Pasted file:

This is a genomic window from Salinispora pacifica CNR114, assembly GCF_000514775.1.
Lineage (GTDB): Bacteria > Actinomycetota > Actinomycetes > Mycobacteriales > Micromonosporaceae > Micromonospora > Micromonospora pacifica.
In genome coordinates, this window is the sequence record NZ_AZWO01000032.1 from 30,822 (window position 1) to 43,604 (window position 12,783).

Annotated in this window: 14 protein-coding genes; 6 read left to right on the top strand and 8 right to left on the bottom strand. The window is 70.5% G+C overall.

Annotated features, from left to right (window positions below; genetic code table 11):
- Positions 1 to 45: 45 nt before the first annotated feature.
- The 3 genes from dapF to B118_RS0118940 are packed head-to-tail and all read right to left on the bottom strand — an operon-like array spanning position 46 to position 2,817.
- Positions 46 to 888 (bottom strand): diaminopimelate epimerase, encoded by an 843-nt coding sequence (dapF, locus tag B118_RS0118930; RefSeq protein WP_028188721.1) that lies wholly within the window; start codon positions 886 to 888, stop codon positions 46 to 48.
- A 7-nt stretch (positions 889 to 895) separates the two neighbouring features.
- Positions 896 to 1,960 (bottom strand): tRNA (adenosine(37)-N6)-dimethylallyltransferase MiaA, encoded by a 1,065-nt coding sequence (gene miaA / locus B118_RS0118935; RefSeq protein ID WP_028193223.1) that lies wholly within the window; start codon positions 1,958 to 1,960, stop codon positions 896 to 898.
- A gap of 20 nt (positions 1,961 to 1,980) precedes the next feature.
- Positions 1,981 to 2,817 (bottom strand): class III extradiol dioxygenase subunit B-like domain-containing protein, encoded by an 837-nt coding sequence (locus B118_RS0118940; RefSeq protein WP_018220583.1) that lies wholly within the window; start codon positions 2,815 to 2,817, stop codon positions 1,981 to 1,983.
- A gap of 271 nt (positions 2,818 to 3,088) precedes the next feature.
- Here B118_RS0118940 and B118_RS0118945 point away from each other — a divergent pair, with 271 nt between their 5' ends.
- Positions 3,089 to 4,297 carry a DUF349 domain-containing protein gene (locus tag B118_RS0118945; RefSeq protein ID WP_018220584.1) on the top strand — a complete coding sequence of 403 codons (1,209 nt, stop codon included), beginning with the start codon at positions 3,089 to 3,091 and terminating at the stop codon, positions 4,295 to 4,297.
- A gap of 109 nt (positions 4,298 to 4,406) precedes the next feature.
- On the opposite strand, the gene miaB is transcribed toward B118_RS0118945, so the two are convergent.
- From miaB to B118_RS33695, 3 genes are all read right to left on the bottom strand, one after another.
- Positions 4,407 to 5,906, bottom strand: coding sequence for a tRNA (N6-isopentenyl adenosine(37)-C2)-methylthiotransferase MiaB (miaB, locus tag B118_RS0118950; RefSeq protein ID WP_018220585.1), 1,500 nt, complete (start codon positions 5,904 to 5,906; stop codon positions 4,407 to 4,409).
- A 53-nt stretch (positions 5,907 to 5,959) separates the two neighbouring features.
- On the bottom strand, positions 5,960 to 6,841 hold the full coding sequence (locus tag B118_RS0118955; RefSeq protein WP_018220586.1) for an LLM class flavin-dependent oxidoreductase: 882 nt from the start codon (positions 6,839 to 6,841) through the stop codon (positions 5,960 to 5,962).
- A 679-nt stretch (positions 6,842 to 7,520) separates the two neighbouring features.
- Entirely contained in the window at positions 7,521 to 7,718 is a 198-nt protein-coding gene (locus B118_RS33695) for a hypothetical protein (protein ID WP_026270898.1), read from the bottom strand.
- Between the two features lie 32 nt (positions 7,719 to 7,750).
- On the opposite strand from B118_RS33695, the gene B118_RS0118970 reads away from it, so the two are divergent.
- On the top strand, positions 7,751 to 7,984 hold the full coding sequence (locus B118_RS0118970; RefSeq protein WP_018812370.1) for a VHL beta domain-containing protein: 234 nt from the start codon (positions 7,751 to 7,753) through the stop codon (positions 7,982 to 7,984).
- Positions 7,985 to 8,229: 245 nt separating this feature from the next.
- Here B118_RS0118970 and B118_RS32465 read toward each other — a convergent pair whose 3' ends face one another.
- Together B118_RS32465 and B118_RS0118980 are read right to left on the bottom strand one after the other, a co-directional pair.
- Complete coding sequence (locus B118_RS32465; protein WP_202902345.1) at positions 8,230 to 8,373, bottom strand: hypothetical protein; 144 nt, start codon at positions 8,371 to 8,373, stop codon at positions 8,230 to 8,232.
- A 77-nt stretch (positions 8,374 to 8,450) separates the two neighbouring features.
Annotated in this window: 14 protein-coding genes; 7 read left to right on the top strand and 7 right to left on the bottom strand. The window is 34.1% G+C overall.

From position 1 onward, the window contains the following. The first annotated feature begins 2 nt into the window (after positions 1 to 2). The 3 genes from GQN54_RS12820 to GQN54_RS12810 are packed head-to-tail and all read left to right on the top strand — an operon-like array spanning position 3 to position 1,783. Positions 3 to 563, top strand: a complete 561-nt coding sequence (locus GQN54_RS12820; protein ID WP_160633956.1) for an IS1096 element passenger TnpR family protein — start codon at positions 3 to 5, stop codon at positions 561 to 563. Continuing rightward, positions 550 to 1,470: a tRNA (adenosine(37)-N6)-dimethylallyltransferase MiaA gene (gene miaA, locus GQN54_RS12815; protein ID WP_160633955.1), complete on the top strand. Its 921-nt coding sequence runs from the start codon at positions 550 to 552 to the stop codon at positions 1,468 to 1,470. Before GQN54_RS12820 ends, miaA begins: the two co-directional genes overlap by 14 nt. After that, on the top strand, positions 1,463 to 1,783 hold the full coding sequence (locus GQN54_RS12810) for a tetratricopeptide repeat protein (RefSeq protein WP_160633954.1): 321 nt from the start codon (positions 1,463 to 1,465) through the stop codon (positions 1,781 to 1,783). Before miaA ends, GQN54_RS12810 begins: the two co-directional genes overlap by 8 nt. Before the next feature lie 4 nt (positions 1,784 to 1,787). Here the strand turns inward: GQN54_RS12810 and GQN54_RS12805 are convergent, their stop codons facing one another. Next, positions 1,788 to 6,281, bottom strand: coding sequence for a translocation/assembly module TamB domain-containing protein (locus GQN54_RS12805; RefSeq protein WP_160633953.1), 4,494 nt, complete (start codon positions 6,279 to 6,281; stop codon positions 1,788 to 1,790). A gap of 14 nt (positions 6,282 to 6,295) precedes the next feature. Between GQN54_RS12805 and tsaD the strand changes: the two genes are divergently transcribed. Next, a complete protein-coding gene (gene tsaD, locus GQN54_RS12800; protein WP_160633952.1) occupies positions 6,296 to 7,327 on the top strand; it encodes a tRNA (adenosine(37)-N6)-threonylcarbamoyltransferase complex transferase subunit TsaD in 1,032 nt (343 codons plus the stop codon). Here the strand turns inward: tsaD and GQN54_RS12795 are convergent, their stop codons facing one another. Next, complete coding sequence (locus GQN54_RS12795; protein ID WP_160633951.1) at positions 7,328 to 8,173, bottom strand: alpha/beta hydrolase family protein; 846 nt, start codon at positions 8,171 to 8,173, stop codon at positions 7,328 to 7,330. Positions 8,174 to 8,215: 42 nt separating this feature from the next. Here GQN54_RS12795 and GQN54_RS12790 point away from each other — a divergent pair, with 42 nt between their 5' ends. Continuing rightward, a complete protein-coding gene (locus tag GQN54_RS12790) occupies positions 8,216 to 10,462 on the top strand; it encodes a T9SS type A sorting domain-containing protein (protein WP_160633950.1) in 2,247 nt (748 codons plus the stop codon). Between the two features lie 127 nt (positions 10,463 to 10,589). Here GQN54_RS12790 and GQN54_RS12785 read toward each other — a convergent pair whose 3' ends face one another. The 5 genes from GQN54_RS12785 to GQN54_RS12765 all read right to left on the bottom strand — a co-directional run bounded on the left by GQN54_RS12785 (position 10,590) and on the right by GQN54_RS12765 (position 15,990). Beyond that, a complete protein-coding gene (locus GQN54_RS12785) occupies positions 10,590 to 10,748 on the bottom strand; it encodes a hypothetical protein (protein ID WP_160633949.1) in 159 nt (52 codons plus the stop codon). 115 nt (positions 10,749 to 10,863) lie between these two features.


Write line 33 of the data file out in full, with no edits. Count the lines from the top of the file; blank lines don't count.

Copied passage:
From position 1 onward, the window contains the following. The first annotated feature begins 2 nt into the window (after positions 1 to 2). The 3 genes from GQN54_RS12820 to GQN54_RS12810 are packed head-to-tail and all read left to right on the top strand — an operon-like array spanning position 3 to position 1,783. Positions 3 to 563, top strand: a complete 561-nt coding sequence (locus GQN54_RS12820; protein ID WP_160633956.1) for an IS1096 element passenger TnpR family protein — start codon at positions 3 to 5, stop codon at positions 561 to 563. Continuing rightward, positions 550 to 1,470: a tRNA (adenosine(37)-N6)-dimethylallyltransferase MiaA gene (gene miaA, locus GQN54_RS12815; protein ID WP_160633955.1), complete on the top strand. Its 921-nt coding sequence runs from the start codon at positions 550 to 552 to the stop codon at positions 1,468 to 1,470. Before GQN54_RS12820 ends, miaA begins: the two co-directional genes overlap by 14 nt. After that, on the top strand, positions 1,463 to 1,783 hold the full coding sequence (locus GQN54_RS12810) for a tetratricopeptide repeat protein (RefSeq protein WP_160633954.1): 321 nt from the start codon (positions 1,463 to 1,465) through the stop codon (positions 1,781 to 1,783). Before miaA ends, GQN54_RS12810 begins: the two co-directional genes overlap by 8 nt. Before the next feature lie 4 nt (positions 1,784 to 1,787). Here the strand turns inward: GQN54_RS12810 and GQN54_RS12805 are convergent, their stop codons facing one another. Next, positions 1,788 to 6,281, bottom strand: coding sequence for a translocation/assembly module TamB domain-containing protein (locus GQN54_RS12805; RefSeq protein WP_160633953.1), 4,494 nt, complete (start codon positions 6,279 to 6,281; stop codon positions 1,788 to 1,790). A gap of 14 nt (positions 6,282 to 6,295) precedes the next feature. Between GQN54_RS12805 and tsaD the strand changes: the two genes are divergently transcribed. Next, a complete protein-coding gene (gene tsaD, locus GQN54_RS12800; protein WP_160633952.1) occupies positions 6,296 to 7,327 on the top strand; it encodes a tRNA (adenosine(37)-N6)-threonylcarbamoyltransferase complex transferase subunit TsaD in 1,032 nt (343 codons plus the stop codon). Here the strand turns inward: tsaD and GQN54_RS12795 are convergent, their stop codons facing one another. Next, complete coding sequence (locus GQN54_RS12795; protein ID WP_160633951.1) at positions 7,328 to 8,173, bottom strand: alpha/beta hydrolase family protein; 846 nt, start codon at positions 8,171 to 8,173, stop codon at positions 7,328 to 7,330. Positions 8,174 to 8,215: 42 nt separating this feature from the next. Here GQN54_RS12795 and GQN54_RS12790 point away from each other — a divergent pair, with 42 nt between their 5' ends. Continuing rightward, a complete protein-coding gene (locus tag GQN54_RS12790) occupies positions 8,216 to 10,462 on the top strand; it encodes a T9SS type A sorting domain-containing protein (protein WP_160633950.1) in 2,247 nt (748 codons plus the stop codon). Between the two features lie 127 nt (positions 10,463 to 10,589). Here GQN54_RS12790 and GQN54_RS12785 read toward each other — a convergent pair whose 3' ends face one another. The 5 genes from GQN54_RS12785 to GQN54_RS12765 all read right to left on the bottom strand — a co-directional run bounded on the left by GQN54_RS12785 (position 10,590) and on the right by GQN54_RS12765 (position 15,990). Beyond that, a complete protein-coding gene (locus GQN54_RS12785) occupies positions 10,590 to 10,748 on the bottom strand; it encodes a hypothetical protein (protein ID WP_160633949.1) in 159 nt (52 codons plus the stop codon). 115 nt (positions 10,749 to 10,863) lie between these two features.